Ancient Greece had its great painters like it had great sculptors and architects, unfortunately no example of their work lasted to our days. What remains are written descriptions of their contemporaries or Roman copies. However vase painting can be as a surviving example of what Greek painting was. Some famous Greek painters who are referred in texts are Apelles, Zeuxis and Parrhasius. Zeuxis lived in 5-6 BC and was said to be the first to use sfumato. His paintings are described to be highly realistic so much that Pliny the Elder wrote that birds tried to eat the grapes of his works. Apelles is described to be the greatest painter of Antiquity for its perfect technique in drawing, brilliant colour and modeling.

Roman painting has no special character and has a resemblance of Greek painting and can be taken as a surviving example of what ancient Greece's painting was.

Middle Ages

Byzantine art flourished after the fall the of Constantinople in East Roman Empire in 5th century. The main form of painting in byzantine art is the icon, usually static religious figures in golden backgrounds. Byzantic painting has a particularly hieratic feeling and icons were and still are seen as a reflection of the divine. Cimabue and Giotto are considered to be the two great medieval masters in painting in western culture. Cimabue, within the byzantine tradition, gave a more realistic and dramatic approach to his art. He was also the master of Giotto that lead this innovations to a higher level and made the foundations to western painting tradition. An important form of painting in Middle Ages are illuminated manuscripts. This art was widely used until the invention of printing press and is now what is called illustration.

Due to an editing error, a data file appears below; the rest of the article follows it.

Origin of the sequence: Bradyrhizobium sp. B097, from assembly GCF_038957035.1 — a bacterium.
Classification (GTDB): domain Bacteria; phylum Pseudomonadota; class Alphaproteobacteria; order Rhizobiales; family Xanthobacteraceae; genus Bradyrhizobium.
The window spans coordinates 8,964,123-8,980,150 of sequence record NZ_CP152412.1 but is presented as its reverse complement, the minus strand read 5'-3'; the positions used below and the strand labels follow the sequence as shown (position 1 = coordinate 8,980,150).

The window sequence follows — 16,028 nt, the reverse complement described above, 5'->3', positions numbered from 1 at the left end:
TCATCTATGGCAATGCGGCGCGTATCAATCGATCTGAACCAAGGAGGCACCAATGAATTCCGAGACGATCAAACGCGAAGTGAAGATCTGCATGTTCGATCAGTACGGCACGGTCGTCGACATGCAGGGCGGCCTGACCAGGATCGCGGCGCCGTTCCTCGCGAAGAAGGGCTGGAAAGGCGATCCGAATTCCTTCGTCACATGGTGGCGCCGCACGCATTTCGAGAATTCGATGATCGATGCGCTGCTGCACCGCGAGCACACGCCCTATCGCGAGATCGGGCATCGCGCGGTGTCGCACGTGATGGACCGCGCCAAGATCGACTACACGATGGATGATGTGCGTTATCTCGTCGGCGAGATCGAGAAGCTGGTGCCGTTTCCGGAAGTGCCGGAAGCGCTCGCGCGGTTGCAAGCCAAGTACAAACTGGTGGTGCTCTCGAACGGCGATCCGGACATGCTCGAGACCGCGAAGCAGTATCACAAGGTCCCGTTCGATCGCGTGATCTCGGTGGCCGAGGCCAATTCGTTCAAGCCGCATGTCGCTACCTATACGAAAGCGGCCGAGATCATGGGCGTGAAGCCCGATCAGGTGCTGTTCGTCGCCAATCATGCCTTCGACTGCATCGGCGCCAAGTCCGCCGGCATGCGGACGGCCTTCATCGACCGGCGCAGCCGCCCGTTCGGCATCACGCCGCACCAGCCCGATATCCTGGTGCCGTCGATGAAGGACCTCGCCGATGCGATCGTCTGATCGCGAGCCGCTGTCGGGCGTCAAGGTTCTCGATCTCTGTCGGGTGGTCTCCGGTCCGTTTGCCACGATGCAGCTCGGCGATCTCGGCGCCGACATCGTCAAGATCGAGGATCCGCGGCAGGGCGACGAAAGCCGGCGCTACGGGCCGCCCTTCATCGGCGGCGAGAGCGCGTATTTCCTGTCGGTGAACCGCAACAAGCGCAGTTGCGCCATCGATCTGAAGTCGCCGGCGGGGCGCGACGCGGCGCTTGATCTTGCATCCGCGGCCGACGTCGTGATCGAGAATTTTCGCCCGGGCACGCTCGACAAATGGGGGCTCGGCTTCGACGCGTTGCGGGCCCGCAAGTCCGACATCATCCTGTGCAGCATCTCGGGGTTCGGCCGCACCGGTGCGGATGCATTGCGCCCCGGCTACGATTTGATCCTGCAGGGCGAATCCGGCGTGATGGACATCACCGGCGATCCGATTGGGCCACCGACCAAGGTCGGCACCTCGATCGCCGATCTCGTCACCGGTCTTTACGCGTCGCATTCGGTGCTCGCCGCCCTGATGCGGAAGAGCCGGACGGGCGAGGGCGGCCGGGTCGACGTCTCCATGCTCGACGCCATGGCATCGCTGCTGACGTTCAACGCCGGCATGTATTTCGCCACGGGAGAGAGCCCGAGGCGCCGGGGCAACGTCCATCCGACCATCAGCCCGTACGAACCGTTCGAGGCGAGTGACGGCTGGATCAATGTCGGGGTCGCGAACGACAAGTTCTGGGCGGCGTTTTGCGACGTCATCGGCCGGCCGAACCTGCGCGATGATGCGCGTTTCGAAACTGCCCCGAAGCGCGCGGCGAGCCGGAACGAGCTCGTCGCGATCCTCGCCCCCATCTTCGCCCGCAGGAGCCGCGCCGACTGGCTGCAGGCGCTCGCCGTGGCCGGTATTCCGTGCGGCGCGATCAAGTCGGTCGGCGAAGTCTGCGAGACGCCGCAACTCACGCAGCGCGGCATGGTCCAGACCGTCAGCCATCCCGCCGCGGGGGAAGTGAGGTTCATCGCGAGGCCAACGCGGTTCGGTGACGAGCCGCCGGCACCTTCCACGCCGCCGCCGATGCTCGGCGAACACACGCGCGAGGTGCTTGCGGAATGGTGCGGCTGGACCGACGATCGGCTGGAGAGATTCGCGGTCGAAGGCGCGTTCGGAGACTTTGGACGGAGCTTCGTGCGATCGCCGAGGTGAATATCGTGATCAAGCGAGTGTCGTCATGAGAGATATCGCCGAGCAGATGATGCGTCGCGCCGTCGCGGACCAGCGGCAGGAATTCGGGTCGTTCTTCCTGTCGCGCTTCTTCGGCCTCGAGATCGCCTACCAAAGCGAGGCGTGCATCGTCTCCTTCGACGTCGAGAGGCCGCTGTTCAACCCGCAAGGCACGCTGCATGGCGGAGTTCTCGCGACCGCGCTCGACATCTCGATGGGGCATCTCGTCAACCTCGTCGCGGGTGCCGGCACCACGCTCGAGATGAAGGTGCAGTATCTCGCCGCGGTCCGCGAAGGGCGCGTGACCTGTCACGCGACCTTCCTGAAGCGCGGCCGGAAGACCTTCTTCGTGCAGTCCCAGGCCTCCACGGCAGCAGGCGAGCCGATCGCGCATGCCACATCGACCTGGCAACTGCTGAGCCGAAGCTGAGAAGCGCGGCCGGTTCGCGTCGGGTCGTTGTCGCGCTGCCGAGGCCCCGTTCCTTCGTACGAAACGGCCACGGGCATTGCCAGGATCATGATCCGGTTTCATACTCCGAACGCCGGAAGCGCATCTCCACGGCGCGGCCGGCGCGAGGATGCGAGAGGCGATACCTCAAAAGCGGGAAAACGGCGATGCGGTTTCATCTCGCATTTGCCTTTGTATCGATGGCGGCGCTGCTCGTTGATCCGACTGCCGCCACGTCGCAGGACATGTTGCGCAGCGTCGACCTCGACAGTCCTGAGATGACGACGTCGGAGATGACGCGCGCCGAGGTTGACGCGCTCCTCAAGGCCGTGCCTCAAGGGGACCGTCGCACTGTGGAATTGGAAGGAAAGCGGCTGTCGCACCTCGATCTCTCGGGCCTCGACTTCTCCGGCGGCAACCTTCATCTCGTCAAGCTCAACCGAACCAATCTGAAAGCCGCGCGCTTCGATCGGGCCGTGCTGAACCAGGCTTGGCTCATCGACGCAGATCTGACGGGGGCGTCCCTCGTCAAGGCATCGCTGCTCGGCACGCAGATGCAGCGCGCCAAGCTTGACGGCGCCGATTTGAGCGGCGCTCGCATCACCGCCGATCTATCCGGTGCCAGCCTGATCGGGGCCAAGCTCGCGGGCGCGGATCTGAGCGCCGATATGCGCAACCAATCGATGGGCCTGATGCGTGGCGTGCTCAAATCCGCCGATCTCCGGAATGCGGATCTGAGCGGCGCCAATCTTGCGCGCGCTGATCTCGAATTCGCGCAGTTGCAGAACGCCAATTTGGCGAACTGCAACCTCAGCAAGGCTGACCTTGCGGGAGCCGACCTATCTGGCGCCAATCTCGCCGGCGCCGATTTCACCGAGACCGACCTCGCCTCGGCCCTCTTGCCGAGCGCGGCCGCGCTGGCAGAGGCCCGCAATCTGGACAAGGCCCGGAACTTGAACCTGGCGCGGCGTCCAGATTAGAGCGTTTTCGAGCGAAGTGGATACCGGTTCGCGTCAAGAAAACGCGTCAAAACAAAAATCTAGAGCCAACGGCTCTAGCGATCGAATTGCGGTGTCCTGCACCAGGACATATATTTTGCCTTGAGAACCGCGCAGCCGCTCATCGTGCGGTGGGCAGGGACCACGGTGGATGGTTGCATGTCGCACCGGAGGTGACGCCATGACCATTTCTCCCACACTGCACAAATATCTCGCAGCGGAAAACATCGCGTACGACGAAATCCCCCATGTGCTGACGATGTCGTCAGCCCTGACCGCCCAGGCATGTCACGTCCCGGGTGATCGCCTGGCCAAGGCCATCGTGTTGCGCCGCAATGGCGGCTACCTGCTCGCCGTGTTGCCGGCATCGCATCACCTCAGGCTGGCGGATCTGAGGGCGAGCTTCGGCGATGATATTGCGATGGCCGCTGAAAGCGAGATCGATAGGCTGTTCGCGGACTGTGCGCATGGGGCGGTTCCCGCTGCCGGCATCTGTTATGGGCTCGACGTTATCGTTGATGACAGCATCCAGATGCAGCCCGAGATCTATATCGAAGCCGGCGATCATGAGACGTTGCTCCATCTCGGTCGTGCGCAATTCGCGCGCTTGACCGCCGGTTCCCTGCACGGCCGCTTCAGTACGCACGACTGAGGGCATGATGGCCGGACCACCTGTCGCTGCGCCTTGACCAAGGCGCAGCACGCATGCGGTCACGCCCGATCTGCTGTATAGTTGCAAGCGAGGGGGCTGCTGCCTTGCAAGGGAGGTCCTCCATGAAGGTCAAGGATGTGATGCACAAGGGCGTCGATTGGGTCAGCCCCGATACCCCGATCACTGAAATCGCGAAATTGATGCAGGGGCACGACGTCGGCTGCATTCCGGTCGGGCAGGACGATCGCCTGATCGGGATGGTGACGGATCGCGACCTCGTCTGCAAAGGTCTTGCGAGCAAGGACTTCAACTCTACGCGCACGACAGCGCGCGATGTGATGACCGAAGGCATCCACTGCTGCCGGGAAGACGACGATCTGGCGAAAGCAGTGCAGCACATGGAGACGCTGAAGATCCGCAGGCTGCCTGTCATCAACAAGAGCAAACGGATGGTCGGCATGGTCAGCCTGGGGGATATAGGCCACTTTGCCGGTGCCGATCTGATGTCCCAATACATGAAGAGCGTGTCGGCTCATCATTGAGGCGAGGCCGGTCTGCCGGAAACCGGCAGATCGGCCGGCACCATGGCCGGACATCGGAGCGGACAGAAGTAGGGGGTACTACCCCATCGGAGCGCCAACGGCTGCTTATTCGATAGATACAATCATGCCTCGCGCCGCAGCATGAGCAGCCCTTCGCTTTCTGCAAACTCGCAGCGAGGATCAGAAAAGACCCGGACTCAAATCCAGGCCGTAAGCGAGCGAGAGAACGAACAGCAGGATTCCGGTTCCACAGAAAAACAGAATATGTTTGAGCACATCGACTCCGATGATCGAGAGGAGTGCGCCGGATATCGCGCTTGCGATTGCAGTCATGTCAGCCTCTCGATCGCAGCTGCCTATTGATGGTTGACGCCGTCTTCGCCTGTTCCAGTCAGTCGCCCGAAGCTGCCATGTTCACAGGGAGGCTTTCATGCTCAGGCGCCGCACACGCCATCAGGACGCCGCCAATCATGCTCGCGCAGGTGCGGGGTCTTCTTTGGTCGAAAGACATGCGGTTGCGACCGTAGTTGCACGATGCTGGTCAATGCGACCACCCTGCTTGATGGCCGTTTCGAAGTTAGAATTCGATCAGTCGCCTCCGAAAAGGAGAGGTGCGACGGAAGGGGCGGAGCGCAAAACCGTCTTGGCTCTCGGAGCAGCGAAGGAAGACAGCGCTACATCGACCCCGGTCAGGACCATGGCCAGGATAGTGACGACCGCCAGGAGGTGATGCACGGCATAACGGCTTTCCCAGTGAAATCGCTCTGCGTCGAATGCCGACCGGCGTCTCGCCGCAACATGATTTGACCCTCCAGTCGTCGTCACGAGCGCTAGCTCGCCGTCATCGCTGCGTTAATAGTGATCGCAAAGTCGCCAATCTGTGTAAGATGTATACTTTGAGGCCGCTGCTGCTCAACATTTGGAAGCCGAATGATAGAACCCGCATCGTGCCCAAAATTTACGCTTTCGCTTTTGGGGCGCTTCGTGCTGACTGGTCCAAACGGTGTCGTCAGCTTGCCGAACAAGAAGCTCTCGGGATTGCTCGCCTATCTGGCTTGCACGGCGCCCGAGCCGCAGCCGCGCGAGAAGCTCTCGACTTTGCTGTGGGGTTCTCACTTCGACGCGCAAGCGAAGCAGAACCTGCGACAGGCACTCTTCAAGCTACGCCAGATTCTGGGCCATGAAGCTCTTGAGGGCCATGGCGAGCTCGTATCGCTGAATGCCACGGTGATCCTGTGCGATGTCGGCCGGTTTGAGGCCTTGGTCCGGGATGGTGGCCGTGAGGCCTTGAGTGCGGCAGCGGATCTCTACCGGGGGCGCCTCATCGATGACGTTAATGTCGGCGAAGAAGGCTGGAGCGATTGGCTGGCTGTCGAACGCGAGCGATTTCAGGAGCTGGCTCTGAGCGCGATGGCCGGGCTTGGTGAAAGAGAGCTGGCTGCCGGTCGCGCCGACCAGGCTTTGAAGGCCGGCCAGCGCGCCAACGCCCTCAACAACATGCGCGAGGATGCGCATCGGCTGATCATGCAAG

Renaissance and Mannerism

The Renaissance is said to be by many the golden age of painting. In Italy artists like Leonardo Da Vinci, Michelangelo Buonarroti, Donatello, Sandro Botticelli, Paolo Uccello, Raphael, Titian took painting to a higher level with the use of perspective, the study of human anatomy and proportions and excellence in drawing and painting techniques. Flemish and German painters like Albrecht Dürer, Lucas Cranach, Matthias Grünewald, Van Eyck, Hieronymous Bosch or Pieter Brueghel played an essential role in Renassaince art and represent a different approach to it for their more realistic, less idealized and more influenced by Middle Age art ( illuminated manuscripts) than their Italian colleagues. Renaissance painting is strongly connected to the revolution of ideas and science (astronomy, geography) that occur in this period, that places human being (instead of God) in the center of thought, the Reformation, and the invention of printing press (Dürer is considered by many to be one of the greatest printmakers ever), and states that painters are not mere artisans but thinkers as well. In fact easel painting was "invented" in the Renaissance and that allowed painting to become independent from architecture and seen as an object with its own value. Also the first non religious paintings were made in this period, paintings that depict personal ideas or fantasies of the artist instead of religious imagery or biblical scenes only.